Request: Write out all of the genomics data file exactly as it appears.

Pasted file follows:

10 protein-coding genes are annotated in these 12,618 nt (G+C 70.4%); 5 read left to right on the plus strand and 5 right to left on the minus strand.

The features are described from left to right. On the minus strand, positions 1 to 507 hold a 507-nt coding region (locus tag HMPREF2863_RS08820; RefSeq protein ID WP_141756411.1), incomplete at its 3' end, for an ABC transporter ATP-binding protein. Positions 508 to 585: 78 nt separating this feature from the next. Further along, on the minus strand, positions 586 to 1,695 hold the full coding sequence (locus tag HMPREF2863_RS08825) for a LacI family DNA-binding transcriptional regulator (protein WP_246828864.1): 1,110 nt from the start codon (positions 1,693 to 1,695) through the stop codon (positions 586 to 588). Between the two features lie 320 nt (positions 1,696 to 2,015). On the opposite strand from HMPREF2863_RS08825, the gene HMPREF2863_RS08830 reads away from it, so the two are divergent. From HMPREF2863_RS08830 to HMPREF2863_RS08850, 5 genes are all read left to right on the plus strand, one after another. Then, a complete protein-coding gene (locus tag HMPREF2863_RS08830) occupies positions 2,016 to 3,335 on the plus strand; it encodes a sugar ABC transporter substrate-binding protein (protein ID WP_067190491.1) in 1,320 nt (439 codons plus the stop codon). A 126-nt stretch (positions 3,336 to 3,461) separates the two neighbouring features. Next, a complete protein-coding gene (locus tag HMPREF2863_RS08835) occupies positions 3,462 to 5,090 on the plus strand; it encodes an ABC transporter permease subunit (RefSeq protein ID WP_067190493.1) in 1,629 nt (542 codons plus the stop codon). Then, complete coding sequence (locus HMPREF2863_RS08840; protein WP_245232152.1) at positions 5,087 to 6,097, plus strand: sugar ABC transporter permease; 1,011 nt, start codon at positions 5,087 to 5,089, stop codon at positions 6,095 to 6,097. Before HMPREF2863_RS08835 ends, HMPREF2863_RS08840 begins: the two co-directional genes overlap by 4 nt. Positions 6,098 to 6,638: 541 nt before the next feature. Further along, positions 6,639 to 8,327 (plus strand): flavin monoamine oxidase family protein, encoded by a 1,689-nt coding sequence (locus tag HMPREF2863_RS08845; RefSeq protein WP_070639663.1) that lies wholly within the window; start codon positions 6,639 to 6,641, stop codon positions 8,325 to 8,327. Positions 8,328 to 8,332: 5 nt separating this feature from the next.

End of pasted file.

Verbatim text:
10 protein-coding genes are annotated in these 12,618 nt (G+C 70.4%); 5 read left to right on the plus strand and 5 right to left on the minus strand.

The features are described from left to right. On the minus strand, positions 1 to 507 hold a 507-nt coding region (locus tag HMPREF2863_RS08820; RefSeq protein ID WP_141756411.1), incomplete at its 3' end, for an ABC transporter ATP-binding protein. Positions 508 to 585: 78 nt separating this feature from the next. Further along, on the minus strand, positions 586 to 1,695 hold the full coding sequence (locus tag HMPREF2863_RS08825) for a LacI family DNA-binding transcriptional regulator (protein WP_246828864.1): 1,110 nt from the start codon (positions 1,693 to 1,695) through the stop codon (positions 586 to 588). Between the two features lie 320 nt (positions 1,696 to 2,015). On the opposite strand from HMPREF2863_RS08825, the gene HMPREF2863_RS08830 reads away from it, so the two are divergent. From HMPREF2863_RS08830 to HMPREF2863_RS08850, 5 genes are all read left to right on the plus strand, one after another. Then, a complete protein-coding gene (locus tag HMPREF2863_RS08830) occupies positions 2,016 to 3,335 on the plus strand; it encodes a sugar ABC transporter substrate-binding protein (protein ID WP_067190491.1) in 1,320 nt (439 codons plus the stop codon). A 126-nt stretch (positions 3,336 to 3,461) separates the two neighbouring features. Next, a complete protein-coding gene (locus tag HMPREF2863_RS08835) occupies positions 3,462 to 5,090 on the plus strand; it encodes an ABC transporter permease subunit (RefSeq protein ID WP_067190493.1) in 1,629 nt (542 codons plus the stop codon). Then, complete coding sequence (locus HMPREF2863_RS08840; protein WP_245232152.1) at positions 5,087 to 6,097, plus strand: sugar ABC transporter permease; 1,011 nt, start codon at positions 5,087 to 5,089, stop codon at positions 6,095 to 6,097. Before HMPREF2863_RS08835 ends, HMPREF2863_RS08840 begins: the two co-directional genes overlap by 4 nt. Positions 6,098 to 6,638: 541 nt before the next feature. Further along, positions 6,639 to 8,327 (plus strand): flavin monoamine oxidase family protein, encoded by a 1,689-nt coding sequence (locus tag HMPREF2863_RS08845; RefSeq protein WP_070639663.1) that lies wholly within the window; start codon positions 6,639 to 6,641, stop codon positions 8,325 to 8,327. Positions 8,328 to 8,332: 5 nt separating this feature from the next.